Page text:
According to a recent survey of Catholics in England, most English Catholics still don’t read the bible much; usually they only know it from Mass on Sundays. That’s also true here in the United States, I think.

It’s important that we take our direction from the 2nd Vatican Council which sees the bible at the heart of our spirituality and a bridge to better relationships with other Christian churches.

Pope Benedict offers a fine example of how to use the bible in his three volumes entitled Jesus of Nazareth. His last volume, on the infancy narratives, was just published before Christmas.

I spoke in my main presentation about the spirituality of childhood, reflecting on a description given by St. Leo the Great. To be a child means to be free from crippling anxieties, forgetful of injuries, sociable and wondering before all things.

How to Read the Bible

We’ve been blessed in recent times with a better understanding of the bible, thanks to scholarly studies of the last century or so.  Historians, archeologists, linguists are giving us a clearer picture of these ancient books, their meaning, when they were written, their historical context. New discoveries, like the Dead Sea Scrolls, have increased our knowledge of this book, which is really a library of Christian spirituality.

We know more about the scriptures today than we’ve known for centuries. Our new knowledge helps us to know Jesus Christ better, of course, so shouldn’t we be more acquainted with these readings? Unfortunately, Catholics are still slow to go to the bible for their spiritual nourishment, even though our liturgies have been enriched by readings from scripture since the liturgical reforms of the Second Vatican Council.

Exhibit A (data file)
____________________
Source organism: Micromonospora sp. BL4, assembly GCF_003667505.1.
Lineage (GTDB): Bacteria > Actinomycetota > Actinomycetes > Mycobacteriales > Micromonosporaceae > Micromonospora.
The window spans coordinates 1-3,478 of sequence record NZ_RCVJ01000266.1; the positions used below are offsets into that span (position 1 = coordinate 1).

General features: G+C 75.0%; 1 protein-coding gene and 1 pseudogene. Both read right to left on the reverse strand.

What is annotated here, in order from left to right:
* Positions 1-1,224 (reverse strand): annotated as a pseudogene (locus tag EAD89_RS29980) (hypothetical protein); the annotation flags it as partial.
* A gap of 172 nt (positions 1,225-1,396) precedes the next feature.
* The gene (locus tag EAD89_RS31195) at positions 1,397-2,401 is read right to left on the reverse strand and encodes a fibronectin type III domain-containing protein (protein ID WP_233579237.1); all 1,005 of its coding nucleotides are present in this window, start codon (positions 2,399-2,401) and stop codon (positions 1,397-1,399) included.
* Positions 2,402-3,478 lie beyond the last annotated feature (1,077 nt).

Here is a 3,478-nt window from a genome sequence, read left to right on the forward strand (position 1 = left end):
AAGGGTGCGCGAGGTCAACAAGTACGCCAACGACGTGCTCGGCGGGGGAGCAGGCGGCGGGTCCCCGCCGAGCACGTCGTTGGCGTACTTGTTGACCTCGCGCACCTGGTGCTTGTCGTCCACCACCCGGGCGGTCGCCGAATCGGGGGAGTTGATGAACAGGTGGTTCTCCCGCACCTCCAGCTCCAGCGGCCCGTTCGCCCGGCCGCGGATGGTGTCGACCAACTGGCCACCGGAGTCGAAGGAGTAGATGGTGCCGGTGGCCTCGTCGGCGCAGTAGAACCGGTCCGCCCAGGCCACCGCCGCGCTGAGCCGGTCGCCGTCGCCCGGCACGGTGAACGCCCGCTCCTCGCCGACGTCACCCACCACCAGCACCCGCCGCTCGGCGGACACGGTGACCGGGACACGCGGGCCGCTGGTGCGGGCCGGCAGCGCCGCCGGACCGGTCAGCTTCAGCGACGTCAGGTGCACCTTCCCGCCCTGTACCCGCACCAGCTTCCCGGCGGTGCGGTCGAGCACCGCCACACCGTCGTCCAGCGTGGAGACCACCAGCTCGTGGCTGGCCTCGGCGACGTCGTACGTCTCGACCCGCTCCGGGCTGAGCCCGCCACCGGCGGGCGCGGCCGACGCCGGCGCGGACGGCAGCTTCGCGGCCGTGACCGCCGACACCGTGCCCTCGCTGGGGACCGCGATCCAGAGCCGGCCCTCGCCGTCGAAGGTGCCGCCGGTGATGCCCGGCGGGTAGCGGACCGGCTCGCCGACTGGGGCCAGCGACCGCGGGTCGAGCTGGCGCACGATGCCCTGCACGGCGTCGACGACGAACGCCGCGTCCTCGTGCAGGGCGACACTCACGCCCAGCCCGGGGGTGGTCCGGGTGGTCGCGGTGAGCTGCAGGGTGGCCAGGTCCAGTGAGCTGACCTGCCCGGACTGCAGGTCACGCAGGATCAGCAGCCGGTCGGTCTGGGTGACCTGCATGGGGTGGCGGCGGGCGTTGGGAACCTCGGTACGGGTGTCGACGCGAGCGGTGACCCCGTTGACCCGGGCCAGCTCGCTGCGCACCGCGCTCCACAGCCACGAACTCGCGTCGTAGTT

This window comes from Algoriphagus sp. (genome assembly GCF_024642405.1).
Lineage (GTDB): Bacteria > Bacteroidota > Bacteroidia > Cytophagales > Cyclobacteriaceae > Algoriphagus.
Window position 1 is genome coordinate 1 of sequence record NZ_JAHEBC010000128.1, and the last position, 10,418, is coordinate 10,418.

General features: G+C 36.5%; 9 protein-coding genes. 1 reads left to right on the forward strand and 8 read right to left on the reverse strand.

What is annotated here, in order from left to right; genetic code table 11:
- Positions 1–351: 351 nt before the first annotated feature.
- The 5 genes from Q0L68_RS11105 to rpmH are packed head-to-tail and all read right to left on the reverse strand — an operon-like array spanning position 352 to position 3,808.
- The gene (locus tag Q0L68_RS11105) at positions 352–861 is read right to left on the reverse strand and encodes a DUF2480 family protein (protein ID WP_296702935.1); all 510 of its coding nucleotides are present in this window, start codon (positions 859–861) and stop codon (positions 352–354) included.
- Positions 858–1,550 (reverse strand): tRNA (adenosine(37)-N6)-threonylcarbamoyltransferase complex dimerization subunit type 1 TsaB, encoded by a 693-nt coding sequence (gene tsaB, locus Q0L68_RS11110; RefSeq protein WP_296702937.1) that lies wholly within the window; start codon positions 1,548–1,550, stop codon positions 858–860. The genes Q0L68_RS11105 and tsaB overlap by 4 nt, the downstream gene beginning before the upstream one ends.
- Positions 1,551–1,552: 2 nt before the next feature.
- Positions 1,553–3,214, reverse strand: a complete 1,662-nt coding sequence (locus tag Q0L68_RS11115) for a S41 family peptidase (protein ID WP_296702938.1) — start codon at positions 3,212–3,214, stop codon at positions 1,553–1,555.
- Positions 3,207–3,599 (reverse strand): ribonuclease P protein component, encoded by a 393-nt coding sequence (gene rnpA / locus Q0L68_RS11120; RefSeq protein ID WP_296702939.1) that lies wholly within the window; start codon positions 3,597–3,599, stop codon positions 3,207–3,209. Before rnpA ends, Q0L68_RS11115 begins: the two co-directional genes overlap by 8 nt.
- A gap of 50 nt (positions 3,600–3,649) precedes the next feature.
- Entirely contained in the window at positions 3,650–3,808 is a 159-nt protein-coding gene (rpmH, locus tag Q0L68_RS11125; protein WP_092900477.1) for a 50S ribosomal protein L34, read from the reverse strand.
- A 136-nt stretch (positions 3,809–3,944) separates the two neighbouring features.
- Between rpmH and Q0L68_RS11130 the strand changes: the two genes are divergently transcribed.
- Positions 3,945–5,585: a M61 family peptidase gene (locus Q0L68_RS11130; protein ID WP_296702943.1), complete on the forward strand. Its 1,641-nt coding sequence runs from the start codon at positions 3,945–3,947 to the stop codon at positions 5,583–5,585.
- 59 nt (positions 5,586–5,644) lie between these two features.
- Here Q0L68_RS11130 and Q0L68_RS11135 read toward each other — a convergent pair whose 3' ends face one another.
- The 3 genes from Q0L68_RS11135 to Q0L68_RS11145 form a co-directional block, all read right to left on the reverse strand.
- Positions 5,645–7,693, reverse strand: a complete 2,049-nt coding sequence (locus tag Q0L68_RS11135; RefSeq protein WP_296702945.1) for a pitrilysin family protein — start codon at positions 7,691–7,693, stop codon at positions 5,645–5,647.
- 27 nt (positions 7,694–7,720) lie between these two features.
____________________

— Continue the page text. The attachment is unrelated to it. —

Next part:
What bible should you read? Visit a book store like Barnes and Noble, go to the section where they’re selling bibles and you’ll find a bewildering collection of editions available today, going back to the old King James version.

The King James Bible is still the most popular bible read in the English-speaking world. For some fundamentalists it’s the only “Word of God.” But the King James version, for all its historical and literary qualities, has serious drawbacks. Since the time it was published in 1611, scores of ancient versions of the bible have been found, earlier than those on which this translation was based, and significant progress in biblical studies has also been made.

Because of this, many new translations of the bible have been published which take advantage of the new biblical resources. There are at least 30 new translations on the market today. In 1989, the New Revised Standard Version, a revision of the highly regarded Revised Standard Version, was published enlisting scholars from the major Christian denominations and authorized by these denominations. A fine translation.